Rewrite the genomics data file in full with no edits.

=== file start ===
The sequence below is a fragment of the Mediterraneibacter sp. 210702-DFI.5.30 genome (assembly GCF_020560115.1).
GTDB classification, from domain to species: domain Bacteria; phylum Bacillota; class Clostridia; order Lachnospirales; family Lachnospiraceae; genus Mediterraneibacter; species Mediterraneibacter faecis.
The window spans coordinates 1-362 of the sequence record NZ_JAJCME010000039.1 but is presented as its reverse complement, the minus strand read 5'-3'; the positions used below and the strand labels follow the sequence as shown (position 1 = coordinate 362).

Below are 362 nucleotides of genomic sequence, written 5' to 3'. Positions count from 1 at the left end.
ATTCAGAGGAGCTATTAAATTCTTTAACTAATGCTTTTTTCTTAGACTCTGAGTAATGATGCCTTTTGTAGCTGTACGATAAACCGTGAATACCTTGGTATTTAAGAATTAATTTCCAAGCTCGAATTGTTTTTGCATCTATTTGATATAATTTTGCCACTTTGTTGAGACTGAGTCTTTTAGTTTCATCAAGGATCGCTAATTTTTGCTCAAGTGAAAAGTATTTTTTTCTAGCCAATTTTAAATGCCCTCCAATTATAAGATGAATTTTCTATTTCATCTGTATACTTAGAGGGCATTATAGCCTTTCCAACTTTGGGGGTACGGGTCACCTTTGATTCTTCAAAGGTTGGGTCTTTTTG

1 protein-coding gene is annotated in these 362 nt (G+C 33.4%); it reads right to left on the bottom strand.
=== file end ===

The sequence below is a fragment of the Mediterraneibacter sp. 210702-DFI.5.30 genome (assembly GCF_020560115.1).
GTDB classification, from domain to species: domain Bacteria; phylum Bacillota; class Clostridia; order Lachnospirales; family Lachnospiraceae; genus Mediterraneibacter; species Mediterraneibacter faecis.
The window spans coordinates 1-362 of the sequence record NZ_JAJCME010000039.1 but is presented as its reverse complement, the minus strand read 5'-3'; the positions used below and the strand labels follow the sequence as shown (position 1 = coordinate 362).

Below are 362 nucleotides of genomic sequence, written 5' to 3'. Positions count from 1 at the left end.
ATTCAGAGGAGCTATTAAATTCTTTAACTAATGCTTTTTTCTTAGACTCTGAGTAATGATGCCTTTTGTAGCTGTACGATAAACCGTGAATACCTTGGTATTTAAGAATTAATTTCCAAGCTCGAATTGTTTTTGCATCTATTTGATATAATTTTGCCACTTTGTTGAGACTGAGTCTTTTAGTTTCATCAAGGATCGCTAATTTTTGCTCAAGTGAAAAGTATTTTTTTCTAGCCAATTTTAAATGCCCTCCAATTATAAGATGAATTTTCTATTTCATCTGTATACTTAGAGGGCATTATAGCCTTTCCAACTTTGGGGGTACGGGTCACCTTTGATTCTTCAAAGGTTGGGTCTTTTTG

1 protein-coding gene is annotated in these 362 nt (G+C 33.4%); it reads right to left on the bottom strand.